I work in a University environment where sport dominates and what I feel generally that play has going for children and young people, that is so often overlooked, is that playing has mass appeal- you could call it ‘play- appeal’. You cannot always encourage children to be enthusiastic about sport but children can be active when playing and play is something that children naturally want to do anywhere and everywhere and it is, as you rightly say about their free choice. More so than this, it is also what it doesn’t have that makes it appealing- you know the things in sport that put some children off, like the competition elements/ rules etc. For a society seeking to encourage citizens to be more active (as ours is given the forecasts about diabetes) the conditions have to be right i.e. the provision of a supportive physical and affective/ emotional environment and there has to be a desire by the folk to get involved and move their bodies. Where play is concerned, I think the latter exists, children want to play, what is needed are conditions to support play and that is where the play sector is ideally placed in regards to best practice and expertise given ( 70 years of knowledge or so).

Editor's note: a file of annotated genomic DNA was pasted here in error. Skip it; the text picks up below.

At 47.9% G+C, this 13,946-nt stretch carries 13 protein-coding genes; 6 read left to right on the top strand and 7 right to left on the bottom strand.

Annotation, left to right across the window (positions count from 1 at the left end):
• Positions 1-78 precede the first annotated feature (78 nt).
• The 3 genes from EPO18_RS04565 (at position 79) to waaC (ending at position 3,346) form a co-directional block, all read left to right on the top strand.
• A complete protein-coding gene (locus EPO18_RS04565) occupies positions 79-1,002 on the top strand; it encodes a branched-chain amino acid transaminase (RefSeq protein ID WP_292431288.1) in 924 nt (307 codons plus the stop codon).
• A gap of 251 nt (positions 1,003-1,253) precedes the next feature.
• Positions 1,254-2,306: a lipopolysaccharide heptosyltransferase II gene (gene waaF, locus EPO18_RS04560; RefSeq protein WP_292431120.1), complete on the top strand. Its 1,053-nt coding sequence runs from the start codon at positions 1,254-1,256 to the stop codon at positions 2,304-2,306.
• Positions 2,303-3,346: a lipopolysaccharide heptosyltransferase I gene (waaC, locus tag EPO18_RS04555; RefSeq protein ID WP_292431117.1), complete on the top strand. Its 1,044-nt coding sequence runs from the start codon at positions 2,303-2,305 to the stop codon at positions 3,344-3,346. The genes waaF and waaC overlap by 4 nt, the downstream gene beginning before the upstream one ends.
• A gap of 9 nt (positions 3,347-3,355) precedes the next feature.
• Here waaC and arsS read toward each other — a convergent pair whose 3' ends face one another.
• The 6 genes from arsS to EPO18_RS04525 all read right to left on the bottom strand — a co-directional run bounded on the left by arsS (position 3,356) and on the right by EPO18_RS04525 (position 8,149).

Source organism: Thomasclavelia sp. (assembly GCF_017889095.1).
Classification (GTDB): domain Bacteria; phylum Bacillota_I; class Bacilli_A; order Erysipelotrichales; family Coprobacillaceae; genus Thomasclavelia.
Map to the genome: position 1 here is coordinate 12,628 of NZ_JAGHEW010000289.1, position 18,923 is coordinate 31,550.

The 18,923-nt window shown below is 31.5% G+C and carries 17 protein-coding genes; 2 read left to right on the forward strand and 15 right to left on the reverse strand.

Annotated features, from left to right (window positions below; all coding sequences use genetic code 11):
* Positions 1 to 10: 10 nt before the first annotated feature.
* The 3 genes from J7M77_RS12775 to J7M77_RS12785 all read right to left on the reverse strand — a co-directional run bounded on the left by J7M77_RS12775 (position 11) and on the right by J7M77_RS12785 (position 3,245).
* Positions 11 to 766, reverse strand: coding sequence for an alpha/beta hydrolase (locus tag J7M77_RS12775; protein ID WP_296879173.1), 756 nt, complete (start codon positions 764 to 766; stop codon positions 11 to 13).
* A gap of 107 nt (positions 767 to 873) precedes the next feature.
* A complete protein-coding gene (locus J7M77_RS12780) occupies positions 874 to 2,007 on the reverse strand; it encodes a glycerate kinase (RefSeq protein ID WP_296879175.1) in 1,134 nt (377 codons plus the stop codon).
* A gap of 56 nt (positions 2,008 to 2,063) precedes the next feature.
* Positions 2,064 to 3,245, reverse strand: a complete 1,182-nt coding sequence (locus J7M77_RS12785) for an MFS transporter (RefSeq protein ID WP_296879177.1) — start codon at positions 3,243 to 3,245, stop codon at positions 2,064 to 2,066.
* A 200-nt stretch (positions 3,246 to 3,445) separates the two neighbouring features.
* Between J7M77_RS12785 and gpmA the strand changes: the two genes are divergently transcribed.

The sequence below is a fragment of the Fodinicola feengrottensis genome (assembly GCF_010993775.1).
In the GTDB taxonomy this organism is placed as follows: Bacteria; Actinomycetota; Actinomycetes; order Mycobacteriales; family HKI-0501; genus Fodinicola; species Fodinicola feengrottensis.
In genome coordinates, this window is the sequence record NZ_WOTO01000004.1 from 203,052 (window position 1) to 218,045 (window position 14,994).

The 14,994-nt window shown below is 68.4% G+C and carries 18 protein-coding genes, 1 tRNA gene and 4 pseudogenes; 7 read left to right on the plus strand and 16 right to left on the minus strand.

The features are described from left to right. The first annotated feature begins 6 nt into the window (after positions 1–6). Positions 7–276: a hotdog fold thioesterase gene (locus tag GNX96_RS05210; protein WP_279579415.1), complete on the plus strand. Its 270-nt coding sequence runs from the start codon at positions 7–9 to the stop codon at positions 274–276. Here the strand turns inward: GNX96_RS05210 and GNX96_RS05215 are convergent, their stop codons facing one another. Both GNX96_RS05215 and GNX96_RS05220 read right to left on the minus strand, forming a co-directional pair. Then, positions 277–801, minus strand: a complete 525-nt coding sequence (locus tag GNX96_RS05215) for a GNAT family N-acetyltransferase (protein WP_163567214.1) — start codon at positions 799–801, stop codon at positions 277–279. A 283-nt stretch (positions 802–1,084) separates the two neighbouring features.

We are living in austerity Britain, but I feel that the old adage is useful here ‘prevention is better than the cure’ (it is better to try to keep a bad thing from happening than it is to fix the bad thing once it has happened) and potentially makes better economic sense.

  4. Very much enjoying reading Peter Grays book (2013)
    “Free to learn”.
    I am a parent, grandparent, preschool teacher in both Playcentre and in Montessori education. As a teacher/ observer of both schools of thought that ” play is work” and “work is play” I am enjoying observing and learning the distinctions between formal play and informal play….